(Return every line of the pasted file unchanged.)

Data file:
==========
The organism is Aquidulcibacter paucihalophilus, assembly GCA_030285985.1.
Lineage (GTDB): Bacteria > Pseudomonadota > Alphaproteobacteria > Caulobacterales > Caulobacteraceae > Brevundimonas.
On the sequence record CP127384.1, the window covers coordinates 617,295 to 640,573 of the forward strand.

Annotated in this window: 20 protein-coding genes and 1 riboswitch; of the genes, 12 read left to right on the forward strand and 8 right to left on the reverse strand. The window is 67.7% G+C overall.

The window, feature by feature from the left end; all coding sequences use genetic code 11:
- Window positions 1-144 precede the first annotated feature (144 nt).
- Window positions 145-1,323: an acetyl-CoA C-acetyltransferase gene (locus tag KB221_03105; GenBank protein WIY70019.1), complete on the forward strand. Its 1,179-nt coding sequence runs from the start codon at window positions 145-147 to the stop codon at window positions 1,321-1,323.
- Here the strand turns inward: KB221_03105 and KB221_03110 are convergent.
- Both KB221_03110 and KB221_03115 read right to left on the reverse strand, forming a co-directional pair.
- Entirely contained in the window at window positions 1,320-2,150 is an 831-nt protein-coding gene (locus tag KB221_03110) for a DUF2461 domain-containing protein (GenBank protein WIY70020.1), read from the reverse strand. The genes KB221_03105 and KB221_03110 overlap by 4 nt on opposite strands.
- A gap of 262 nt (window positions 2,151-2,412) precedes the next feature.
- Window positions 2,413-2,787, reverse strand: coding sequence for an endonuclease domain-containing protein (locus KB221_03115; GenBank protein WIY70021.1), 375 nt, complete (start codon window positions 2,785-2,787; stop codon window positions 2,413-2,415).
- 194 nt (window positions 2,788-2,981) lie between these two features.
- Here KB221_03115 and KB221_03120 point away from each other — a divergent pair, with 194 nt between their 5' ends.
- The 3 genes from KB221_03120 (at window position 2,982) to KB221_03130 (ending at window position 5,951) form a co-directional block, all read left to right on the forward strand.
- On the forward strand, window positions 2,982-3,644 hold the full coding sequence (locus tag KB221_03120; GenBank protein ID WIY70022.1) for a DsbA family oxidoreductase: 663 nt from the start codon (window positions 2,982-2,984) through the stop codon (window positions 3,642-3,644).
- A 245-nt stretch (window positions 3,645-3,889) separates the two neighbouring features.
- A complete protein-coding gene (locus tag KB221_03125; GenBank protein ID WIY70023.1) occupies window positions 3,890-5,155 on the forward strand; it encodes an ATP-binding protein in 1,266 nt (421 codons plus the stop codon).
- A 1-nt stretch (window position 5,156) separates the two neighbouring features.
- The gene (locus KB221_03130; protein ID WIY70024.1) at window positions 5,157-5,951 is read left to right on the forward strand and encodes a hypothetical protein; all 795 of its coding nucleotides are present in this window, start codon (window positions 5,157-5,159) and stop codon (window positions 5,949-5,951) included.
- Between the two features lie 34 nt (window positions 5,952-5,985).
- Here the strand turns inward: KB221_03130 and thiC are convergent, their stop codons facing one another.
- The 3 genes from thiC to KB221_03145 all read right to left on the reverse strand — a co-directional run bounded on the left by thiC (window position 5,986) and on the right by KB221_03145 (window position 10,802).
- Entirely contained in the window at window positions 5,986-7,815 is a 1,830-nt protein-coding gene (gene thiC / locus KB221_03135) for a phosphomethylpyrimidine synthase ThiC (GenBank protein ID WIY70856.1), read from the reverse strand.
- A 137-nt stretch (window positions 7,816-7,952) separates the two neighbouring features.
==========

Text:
The organism is Aquidulcibacter paucihalophilus, assembly GCA_030285985.1.
Lineage (GTDB): Bacteria > Pseudomonadota > Alphaproteobacteria > Caulobacterales > Caulobacteraceae > Brevundimonas.
On the sequence record CP127384.1, the window covers coordinates 617,295 to 640,573 of the forward strand.

Annotated in this window: 20 protein-coding genes and 1 riboswitch; of the genes, 12 read left to right on the forward strand and 8 right to left on the reverse strand. The window is 67.7% G+C overall.

The window, feature by feature from the left end; all coding sequences use genetic code 11:
- Window positions 1-144 precede the first annotated feature (144 nt).
- Window positions 145-1,323: an acetyl-CoA C-acetyltransferase gene (locus tag KB221_03105; GenBank protein WIY70019.1), complete on the forward strand. Its 1,179-nt coding sequence runs from the start codon at window positions 145-147 to the stop codon at window positions 1,321-1,323.
- Here the strand turns inward: KB221_03105 and KB221_03110 are convergent.
- Both KB221_03110 and KB221_03115 read right to left on the reverse strand, forming a co-directional pair.
- Entirely contained in the window at window positions 1,320-2,150 is an 831-nt protein-coding gene (locus tag KB221_03110) for a DUF2461 domain-containing protein (GenBank protein WIY70020.1), read from the reverse strand. The genes KB221_03105 and KB221_03110 overlap by 4 nt on opposite strands.
- A gap of 262 nt (window positions 2,151-2,412) precedes the next feature.
- Window positions 2,413-2,787, reverse strand: coding sequence for an endonuclease domain-containing protein (locus KB221_03115; GenBank protein WIY70021.1), 375 nt, complete (start codon window positions 2,785-2,787; stop codon window positions 2,413-2,415).
- 194 nt (window positions 2,788-2,981) lie between these two features.
- Here KB221_03115 and KB221_03120 point away from each other — a divergent pair, with 194 nt between their 5' ends.
- The 3 genes from KB221_03120 (at window position 2,982) to KB221_03130 (ending at window position 5,951) form a co-directional block, all read left to right on the forward strand.
- On the forward strand, window positions 2,982-3,644 hold the full coding sequence (locus tag KB221_03120; GenBank protein ID WIY70022.1) for a DsbA family oxidoreductase: 663 nt from the start codon (window positions 2,982-2,984) through the stop codon (window positions 3,642-3,644).
- A 245-nt stretch (window positions 3,645-3,889) separates the two neighbouring features.
- A complete protein-coding gene (locus tag KB221_03125; GenBank protein ID WIY70023.1) occupies window positions 3,890-5,155 on the forward strand; it encodes an ATP-binding protein in 1,266 nt (421 codons plus the stop codon).
- A 1-nt stretch (window position 5,156) separates the two neighbouring features.
- The gene (locus KB221_03130; protein ID WIY70024.1) at window positions 5,157-5,951 is read left to right on the forward strand and encodes a hypothetical protein; all 795 of its coding nucleotides are present in this window, start codon (window positions 5,157-5,159) and stop codon (window positions 5,949-5,951) included.
- Between the two features lie 34 nt (window positions 5,952-5,985).
- Here the strand turns inward: KB221_03130 and thiC are convergent, their stop codons facing one another.
- The 3 genes from thiC to KB221_03145 all read right to left on the reverse strand — a co-directional run bounded on the left by thiC (window position 5,986) and on the right by KB221_03145 (window position 10,802).
- Entirely contained in the window at window positions 5,986-7,815 is a 1,830-nt protein-coding gene (gene thiC / locus KB221_03135) for a phosphomethylpyrimidine synthase ThiC (GenBank protein ID WIY70856.1), read from the reverse strand.
- A 137-nt stretch (window positions 7,816-7,952) separates the two neighbouring features.